To continue from my last posting talking about getting back to the basics, here are some benchmarks to be looking at:
Now would be the time to strengthen the Internet department to make sure you are taking advantage of every single opportunity that you have.
There needs to be a commitment from the top to make this work. You need to know what approaches that you want to make toward the internet, what bench marks you need to set and achieve, and not just in sales but in service, parts, and F&I.
A good internal process for sales would be to track every lead, every appointment, every show, every sold, every “up” that is generated by the Internet. And use the report to manage on the items that are successes and failures..
Here are some good attainable goals for sales. First, most dealerships leads come from 50% third party, 30% dealership site, and 20% OEM. One goal would be to reverse the third party percentage to 30% and the dealership to 50%. One way to do this is to put more attention and resources to SEM and SEO. Next make sure you are spending no more then $25 per lead and $250 cost per sale. And then make sure your internet department is generating 20-50% of the dealerships business (the big gap has a lot to do with franchise and market). The internet managers should be shooting for 50% appointment from leads, 50% show, and 50% delivered. These goals should be changed once you establish a 3 month average. Work (meaning phone calls and follow up emails) for at least 60 days, then send them broadcast emails until they tell you to stop.
At the end of each month you want to review each Internet sales manager and each lead provider by what they generated. For Internet Sales Managers let’s look at a rolling 3 months percentage of leads to appointments if their average is at 32% then we want to make next months goal to be 37%. Same increase goes for showed and sold.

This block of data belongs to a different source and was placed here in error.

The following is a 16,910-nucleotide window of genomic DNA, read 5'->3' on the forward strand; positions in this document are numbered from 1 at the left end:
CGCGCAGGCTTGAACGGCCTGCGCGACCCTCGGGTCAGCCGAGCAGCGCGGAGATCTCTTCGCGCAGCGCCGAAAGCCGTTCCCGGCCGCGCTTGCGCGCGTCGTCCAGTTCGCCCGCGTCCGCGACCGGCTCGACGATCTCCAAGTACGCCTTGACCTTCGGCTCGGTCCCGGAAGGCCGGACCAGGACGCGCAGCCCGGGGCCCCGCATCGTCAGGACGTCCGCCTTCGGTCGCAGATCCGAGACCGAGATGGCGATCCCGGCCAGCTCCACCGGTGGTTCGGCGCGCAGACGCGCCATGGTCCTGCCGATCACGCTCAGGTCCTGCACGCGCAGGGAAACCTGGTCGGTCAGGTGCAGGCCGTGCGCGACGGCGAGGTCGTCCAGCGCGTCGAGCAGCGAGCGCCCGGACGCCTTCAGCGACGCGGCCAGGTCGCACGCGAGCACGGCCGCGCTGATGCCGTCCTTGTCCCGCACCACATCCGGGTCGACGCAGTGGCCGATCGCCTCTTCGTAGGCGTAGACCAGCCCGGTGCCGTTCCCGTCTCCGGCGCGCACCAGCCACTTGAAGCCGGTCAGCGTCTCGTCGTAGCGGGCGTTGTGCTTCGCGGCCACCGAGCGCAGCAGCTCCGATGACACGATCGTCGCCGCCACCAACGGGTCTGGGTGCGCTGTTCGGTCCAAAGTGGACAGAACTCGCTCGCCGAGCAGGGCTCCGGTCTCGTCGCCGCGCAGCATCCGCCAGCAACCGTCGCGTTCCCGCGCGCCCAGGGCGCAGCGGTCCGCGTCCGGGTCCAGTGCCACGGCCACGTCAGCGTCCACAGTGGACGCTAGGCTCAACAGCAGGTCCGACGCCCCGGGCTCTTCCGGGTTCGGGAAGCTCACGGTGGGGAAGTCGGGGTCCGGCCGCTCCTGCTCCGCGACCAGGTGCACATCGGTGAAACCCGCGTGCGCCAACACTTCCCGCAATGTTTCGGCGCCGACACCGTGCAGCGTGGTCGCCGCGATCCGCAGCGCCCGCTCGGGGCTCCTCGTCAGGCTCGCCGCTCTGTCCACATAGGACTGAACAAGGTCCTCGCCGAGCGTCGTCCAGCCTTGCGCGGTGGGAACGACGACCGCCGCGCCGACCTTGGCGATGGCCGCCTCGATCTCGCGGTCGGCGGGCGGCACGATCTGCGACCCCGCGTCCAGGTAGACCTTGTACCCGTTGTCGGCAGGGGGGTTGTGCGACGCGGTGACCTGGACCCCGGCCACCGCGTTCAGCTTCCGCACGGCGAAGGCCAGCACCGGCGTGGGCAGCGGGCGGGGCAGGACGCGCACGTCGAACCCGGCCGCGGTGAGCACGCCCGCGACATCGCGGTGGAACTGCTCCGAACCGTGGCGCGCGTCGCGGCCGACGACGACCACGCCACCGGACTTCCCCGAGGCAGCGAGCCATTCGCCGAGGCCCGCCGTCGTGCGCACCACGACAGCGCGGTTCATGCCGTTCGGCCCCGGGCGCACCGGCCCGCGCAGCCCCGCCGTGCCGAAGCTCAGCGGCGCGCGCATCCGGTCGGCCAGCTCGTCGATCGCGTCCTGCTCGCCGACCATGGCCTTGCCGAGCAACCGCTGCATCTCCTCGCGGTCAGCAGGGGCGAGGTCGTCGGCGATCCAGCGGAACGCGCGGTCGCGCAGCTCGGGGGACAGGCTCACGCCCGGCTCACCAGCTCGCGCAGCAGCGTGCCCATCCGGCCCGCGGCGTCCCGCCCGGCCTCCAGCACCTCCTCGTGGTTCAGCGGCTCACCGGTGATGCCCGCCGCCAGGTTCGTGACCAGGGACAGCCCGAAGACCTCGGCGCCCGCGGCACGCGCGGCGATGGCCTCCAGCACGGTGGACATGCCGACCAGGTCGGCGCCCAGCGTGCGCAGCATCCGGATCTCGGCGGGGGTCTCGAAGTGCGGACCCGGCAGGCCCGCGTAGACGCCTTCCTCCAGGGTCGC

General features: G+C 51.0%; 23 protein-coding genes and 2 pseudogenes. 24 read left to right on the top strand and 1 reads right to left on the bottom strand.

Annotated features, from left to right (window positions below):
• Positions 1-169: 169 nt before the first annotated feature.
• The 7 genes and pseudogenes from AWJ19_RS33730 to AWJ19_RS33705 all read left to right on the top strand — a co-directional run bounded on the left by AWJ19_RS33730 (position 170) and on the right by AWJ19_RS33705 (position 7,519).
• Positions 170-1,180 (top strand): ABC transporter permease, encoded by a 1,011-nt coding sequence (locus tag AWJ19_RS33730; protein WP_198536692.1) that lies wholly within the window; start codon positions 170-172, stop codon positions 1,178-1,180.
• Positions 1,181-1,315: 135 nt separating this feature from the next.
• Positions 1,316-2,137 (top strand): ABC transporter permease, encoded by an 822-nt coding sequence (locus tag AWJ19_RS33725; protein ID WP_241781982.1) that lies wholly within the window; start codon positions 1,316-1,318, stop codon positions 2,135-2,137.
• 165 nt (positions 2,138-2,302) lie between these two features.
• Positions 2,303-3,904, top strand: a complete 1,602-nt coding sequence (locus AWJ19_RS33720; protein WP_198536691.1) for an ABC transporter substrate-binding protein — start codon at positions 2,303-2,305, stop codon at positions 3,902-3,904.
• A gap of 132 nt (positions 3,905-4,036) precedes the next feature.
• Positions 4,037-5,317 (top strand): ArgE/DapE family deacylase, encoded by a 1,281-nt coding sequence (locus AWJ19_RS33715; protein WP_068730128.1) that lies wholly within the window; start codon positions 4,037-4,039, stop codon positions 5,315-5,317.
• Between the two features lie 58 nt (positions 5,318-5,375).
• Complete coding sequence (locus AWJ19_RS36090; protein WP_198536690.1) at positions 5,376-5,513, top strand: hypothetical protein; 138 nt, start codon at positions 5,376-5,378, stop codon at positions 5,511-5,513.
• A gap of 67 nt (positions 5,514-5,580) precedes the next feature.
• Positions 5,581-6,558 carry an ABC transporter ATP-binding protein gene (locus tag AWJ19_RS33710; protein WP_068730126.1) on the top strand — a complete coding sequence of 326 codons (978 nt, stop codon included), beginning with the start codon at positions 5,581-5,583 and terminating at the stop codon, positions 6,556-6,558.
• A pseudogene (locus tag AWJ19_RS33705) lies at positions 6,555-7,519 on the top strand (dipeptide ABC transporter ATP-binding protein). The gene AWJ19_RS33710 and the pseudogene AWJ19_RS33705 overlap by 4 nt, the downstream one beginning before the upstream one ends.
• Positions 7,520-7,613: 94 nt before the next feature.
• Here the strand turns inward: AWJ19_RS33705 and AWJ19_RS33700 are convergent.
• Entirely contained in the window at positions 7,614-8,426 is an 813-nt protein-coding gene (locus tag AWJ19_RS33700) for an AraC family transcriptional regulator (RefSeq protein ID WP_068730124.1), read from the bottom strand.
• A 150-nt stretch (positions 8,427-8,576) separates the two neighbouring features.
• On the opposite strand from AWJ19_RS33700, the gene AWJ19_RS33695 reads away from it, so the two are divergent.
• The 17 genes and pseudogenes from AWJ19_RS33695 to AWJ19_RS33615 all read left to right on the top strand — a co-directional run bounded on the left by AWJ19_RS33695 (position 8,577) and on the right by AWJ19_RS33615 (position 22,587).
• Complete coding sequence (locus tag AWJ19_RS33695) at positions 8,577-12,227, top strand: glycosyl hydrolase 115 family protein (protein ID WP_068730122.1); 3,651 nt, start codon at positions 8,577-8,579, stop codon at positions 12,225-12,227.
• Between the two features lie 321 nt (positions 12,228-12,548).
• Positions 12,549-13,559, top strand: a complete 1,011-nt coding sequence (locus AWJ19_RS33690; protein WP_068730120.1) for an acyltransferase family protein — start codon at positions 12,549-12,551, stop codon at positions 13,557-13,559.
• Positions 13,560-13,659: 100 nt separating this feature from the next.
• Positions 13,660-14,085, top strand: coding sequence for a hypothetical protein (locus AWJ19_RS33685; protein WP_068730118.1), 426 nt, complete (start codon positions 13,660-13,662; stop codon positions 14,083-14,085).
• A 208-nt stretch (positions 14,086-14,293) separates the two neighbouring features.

When it comes to lead providers, take a look at your over all average cost to sell, and as a reminder, make sure it is under $250 or your last 3 month average. You are going to have some lead providers that have a $250 cost per sale but some that have a $500 cost per sale. You must also be tracking their average appointments, show and sold. Just based on those numbers alone won’t tell you that one is better then the other. Before you cancel a lead provider, you want to look at the over all performance of that provider. For an example, let’s say ABC.com’s average cost per sale is only $250 but it provided 75 leads with only 10 appointments, 6 showed and 2 delivered and for a total of $500 a month. Plus the average gross profit of those leads is $200 less then your average internet gross. ABC.com closing percentage is 3%. It’s average cost per sale is in line but it is taking up a lot of man power to follow up with the lead and is driving down your cost per sale and average closing percentage. ($1300 average gross X 2=$2600)
But XYZ.com’s average cost per sale is $300 and it only generated 50 leads, 28 appointments, 15 showed and 10 delivered for a total of $2400 a month. The average gross profit on these deals are the same as the overall departments gross. XYZ.com has a closing percentage of 20%. It is above your goal of $250 cost per sale and almost double your cost per lead, but has a good closing percentage. ($1500 average gross X 10=$15000)
Now which one would you cancel? By canceling ABC.com you can take that additional $500, put it toward XYZ.com, get 10 more leads and 2 more deals at a $1500 average for an additional $3000 gross, which will out perform the cheaper lead.
Again, now is the time to take advantage of the internet and every opportunity you have, and every lead or phone call you get from the internet. Get as many qualified leads that you can afford and work each one until they buy, die or unsubscribe.